Just south of Great Barrington, Massachussets, lies the oldest town in the Berkshire Mountains called Sheffield.  Settled in 1725, Sheffield is filled with working farms, antique shops, and a great craft distillery, Berkshire Mountain Distillers.  Established in 2007 by Chris Weld, the distillery’s initial idea grew out of an abundance of apples at the Soda Springs Farm (dating back to the 1860s) and the granite-fed spring located on the property.  In those eight years, the location of the distillery has moved to a new facility and has continued to evolve into new innovative spirits, including vodka, gin, rum, bourbon and corn whiskey.BUILDING

Our tour was led by Michael Sharry, the farm manager at the distillery.  Berkshire Mountain Distillers uses a ‘Grain to Glass’ mentality where most of their ingredients are sourced locally, with the exception of the blackstrap molasses used for their rum.  Many of the gin botanicals are grown right outside of the production building in the greenhouse on the property.  It is always great to see a craft distillery try and source everything right on site or nearby.

Greenhouse
Greenhouse

The main production room houses the mash tank, 5 fermentation tanks and the still.  Here are some of the notes from our tour about their mash bill, fermentation and distillation process:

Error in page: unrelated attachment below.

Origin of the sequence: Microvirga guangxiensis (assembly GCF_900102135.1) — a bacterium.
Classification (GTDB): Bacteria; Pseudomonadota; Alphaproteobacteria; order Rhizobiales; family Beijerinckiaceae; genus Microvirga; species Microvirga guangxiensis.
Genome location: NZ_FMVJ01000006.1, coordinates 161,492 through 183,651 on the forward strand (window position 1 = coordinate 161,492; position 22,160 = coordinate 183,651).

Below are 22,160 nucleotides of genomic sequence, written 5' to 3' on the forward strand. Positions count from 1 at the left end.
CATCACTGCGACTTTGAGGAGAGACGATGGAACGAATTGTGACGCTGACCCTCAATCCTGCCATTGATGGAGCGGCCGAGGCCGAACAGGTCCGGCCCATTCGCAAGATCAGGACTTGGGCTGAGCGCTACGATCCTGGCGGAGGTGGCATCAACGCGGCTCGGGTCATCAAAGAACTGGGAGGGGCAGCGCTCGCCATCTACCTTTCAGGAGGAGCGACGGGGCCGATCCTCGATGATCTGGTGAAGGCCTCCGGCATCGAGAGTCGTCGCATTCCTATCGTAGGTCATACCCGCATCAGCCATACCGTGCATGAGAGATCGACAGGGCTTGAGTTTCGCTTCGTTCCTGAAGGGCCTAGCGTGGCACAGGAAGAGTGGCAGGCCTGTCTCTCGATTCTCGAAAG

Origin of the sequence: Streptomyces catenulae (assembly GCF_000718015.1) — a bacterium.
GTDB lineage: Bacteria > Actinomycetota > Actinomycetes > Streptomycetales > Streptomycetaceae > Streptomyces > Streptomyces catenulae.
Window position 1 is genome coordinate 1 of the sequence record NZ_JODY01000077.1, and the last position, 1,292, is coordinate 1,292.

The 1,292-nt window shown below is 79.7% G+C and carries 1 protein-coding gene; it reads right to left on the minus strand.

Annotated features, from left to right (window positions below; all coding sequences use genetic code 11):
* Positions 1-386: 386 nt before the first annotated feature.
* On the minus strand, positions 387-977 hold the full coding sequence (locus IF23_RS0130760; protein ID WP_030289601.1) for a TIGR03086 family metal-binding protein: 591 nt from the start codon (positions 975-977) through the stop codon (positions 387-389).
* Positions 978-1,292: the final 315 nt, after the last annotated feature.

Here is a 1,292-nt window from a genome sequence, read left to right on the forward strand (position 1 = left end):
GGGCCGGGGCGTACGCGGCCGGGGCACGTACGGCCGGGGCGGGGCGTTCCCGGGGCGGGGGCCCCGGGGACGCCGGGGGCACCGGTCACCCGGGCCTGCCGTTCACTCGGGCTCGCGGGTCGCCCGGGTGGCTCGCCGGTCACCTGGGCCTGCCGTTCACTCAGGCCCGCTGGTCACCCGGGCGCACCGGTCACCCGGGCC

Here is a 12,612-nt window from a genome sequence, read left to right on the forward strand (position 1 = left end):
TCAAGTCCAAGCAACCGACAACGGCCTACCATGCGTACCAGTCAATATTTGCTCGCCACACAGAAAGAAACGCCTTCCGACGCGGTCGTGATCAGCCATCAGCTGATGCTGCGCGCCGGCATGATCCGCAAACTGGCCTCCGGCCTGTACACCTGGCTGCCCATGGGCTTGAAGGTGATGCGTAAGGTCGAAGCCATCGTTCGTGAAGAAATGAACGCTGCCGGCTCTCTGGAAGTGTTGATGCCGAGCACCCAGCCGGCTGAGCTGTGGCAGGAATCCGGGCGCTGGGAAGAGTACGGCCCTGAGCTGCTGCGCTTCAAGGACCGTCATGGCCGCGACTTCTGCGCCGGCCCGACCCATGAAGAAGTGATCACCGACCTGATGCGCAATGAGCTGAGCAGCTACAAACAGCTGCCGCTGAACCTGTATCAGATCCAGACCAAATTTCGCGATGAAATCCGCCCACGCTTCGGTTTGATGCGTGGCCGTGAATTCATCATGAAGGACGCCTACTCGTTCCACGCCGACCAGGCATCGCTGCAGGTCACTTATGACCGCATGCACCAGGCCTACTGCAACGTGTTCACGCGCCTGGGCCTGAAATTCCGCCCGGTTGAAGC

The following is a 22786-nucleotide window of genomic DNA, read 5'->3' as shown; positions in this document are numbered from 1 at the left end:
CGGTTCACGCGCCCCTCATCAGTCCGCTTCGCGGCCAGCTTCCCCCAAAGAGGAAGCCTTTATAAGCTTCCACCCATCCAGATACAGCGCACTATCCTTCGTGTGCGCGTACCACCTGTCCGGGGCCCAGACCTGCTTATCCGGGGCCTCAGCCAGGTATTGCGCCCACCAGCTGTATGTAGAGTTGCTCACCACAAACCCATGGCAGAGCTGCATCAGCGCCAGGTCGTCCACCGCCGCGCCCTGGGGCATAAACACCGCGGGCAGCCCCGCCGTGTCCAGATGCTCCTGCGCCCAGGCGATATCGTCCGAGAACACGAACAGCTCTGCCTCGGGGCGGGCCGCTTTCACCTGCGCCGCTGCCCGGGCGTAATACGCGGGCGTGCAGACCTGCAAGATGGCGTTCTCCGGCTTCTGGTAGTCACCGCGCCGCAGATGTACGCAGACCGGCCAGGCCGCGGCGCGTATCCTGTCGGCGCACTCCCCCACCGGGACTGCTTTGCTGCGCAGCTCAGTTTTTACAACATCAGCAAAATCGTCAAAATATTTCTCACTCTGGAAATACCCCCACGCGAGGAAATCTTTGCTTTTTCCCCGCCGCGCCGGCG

• The mash composition of the corn whiskey is 90% corn.
  • The bourbon uses 72% corn, 18% rye and 10% barley.
  • They make a high ester-count rum with a “banana peeley” and “tropical fruit” nose.
  • Fermentation takes about one week to produce a 10-15% ABV wash.
  • The original 500 gallon still is from Louisville, KY and it dates back to 1967.  Two pieces were added, a pot still used for the rum, whiskies and gin, and a column still producing a neutral spirit which is vodka-like.
  • The condensed vapor from the column still, at about 160 proof, is sent to the pot still with ingredients to steep for a day.
  • A shotgun condenser is used (cold pipes) for the distillation.
  • The rum and whiskey are triple-pot stilled.
  • 5 cuts of heads and 3 cuts of tails.
    Mash Tank
    Mash Tank
    Fermentation Tanks
    Fermentation Tanks

    Still
    Still

The adjacent room is the bottling and barrel room.  Here they use American Oak barrels for the aging of the bourbon.  They add oak and cherry wood to their corn whiskey, which is added like tea for about 12 months.  Bottling and labeling is done on site.  There is a warehouse in Sheffield where barrels are stored and whiskey is aged.